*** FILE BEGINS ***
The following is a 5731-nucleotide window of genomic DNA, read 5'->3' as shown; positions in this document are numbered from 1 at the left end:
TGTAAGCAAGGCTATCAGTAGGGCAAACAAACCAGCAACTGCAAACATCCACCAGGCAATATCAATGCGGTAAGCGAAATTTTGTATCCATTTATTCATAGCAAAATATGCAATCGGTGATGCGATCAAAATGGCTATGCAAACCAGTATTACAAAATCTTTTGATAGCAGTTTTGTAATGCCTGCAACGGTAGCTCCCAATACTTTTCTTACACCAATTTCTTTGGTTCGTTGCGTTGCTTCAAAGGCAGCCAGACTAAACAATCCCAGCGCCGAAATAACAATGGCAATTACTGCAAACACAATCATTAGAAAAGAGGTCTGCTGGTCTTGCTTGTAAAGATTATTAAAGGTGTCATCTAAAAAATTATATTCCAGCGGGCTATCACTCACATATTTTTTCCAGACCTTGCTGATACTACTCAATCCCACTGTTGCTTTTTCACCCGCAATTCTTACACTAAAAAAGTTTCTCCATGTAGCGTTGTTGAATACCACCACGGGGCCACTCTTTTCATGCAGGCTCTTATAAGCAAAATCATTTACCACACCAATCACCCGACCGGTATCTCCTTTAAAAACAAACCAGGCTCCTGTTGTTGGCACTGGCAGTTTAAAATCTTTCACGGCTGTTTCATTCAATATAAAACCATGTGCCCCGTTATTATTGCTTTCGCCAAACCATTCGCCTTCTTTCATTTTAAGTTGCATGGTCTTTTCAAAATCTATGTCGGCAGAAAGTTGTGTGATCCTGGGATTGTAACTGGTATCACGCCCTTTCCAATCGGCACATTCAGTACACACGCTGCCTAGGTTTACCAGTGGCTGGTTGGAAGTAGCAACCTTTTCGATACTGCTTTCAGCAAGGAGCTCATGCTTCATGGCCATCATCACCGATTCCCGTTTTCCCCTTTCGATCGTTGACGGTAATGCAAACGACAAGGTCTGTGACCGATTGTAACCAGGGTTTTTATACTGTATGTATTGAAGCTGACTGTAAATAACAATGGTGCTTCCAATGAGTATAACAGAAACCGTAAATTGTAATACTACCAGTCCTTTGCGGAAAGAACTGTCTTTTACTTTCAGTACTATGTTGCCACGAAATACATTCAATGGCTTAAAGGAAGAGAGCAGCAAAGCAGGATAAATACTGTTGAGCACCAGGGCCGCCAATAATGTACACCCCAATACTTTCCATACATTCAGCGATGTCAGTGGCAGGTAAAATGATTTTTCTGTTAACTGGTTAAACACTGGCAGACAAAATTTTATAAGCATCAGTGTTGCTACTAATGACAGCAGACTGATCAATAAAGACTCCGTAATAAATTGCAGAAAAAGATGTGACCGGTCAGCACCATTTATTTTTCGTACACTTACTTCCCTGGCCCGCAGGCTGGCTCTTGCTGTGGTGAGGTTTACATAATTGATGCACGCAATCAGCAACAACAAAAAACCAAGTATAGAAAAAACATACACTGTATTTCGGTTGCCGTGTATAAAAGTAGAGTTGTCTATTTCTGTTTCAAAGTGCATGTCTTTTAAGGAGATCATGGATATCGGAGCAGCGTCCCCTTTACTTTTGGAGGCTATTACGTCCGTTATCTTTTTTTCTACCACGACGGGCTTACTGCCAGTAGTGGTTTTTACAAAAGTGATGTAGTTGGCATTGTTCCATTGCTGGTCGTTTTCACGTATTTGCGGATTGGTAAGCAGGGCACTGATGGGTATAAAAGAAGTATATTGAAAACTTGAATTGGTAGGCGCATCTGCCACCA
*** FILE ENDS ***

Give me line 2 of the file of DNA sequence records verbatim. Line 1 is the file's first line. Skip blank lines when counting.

TGTAAGCAAGGCTATCAGTAGGGCAAACAAACCAGCAACTGCAAACATCCACCAGGCAATATCAATGCGGTAAGCGAAATTTTGTATCCATTTATTCATAGCAAAATATGCAATCGGTGATGCGATCAAAATGGCTATGCAAACCAGTATTACAAAATCTTTTGATAGCAGTTTTGTAATGCCTGCAACGGTAGCTCCCAATACTTTTCTTACACCAATTTCTTTGGTTCGTTGCGTTGCTTCAAAGGCAGCCAGACTAAACAATCCCAGCGCCGAAATAACAATGGCAATTACTGCAAACACAATCATTAGAAAAGAGGTCTGCTGGTCTTGCTTGTAAAGATTATTAAAGGTGTCATCTAAAAAATTATATTCCAGCGGGCTATCACTCACATATTTTTTCCAGACCTTGCTGATACTACTCAATCCCACTGTTGCTTTTTCACCCGCAATTCTTACACTAAAAAAGTTTCTCCATGTAGCGTTGTTGAATACCACCACGGGGCCACTCTTTTCATGCAGGCTCTTATAAGCAAAATCATTTACCACACCAATCACCCGACCGGTATCTCCTTTAAAAACAAACCAGGCTCCTGTTGTTGGCACTGGCAGTTTAAAATCTTTCACGGCTGTTTCATTCAATATAAAACCATGTGCCCCGTTATTATTGCTTTCGCCAAACCATTCGCCTTCTTTCATTTTAAGTTGCATGGTCTTTTCAAAATCTATGTCGGCAGAAAGTTGTGTGATCCTGGGATTGTAACTGGTATCACGCCCTTTCCAATCGGCACATTCAGTACACACGCTGCCTAGGTTTACCAGTGGCTGGTTGGAAGTAGCAACCTTTTCGATACTGCTTTCAGCAAGGAGCTCATGCTTCATGGCCATCATCACCGATTCCCGTTTTCCCCTTTCGATCGTTGACGGTAATGCAAACGACAAGGTCTGTGACCGATTGTAACCAGGGTTTTTATACTGTATGTATTGAAGCTGACTGTAAATAACAATGGTGCTTCCAATGAGTATAACAGAAACCGTAAATTGTAATACTACCAGTCCTTTGCGGAAAGAACTGTCTTTTACTTTCAGTACTATGTTGCCACGAAATACATTCAATGGCTTAAAGGAAGAGAGCAGCAAAGCAGGATAAATACTGTTGAGCACCAGGGCCGCCAATAATGTACACCCCAATACTTTCCATACATTCAGCGATGTCAGTGGCAGGTAAAATGATTTTTCTGTTAACTGGTTAAACACTGGCAGACAAAATTTTATAAGCATCAGTGTTGCTACTAATGACAGCAGACTGATCAATAAAGACTCCGTAATAAATTGCAGAAAAAGATGTGACCGGTCAGCACCATTTATTTTTCGTACACTTACTTCCCTGGCCCGCAGGCTGGCTCTTGCTGTGGTGAGGTTTACATAATTGATGCACGCAATCAGCAACAACAAAAAACCAAGTATAGAAAAAACATACACTGTATTTCGGTTGCCGTGTATAAAAGTAGAGTTGTCTATTTCTGTTTCAAAGTGCATGTCTTTTAAGGAGATCATGGATATCGGAGCAGCGTCCCCTTTACTTTTGGAGGCTATTACGTCCGTTATCTTTTTTTCTACCACGACGGGCTTACTGCCAGTAGTGGTTTTTACAAAAGTGATGTAGTTGGCATTGTTCCATTGCTGGTCGTTTTCACGTATTTGCGGATTGGTAAGCAGGGCACTGATGGGTATAAAAGAAGTATATTGAAAACTTGAATTGGTAGGCGCATCTGCCACCA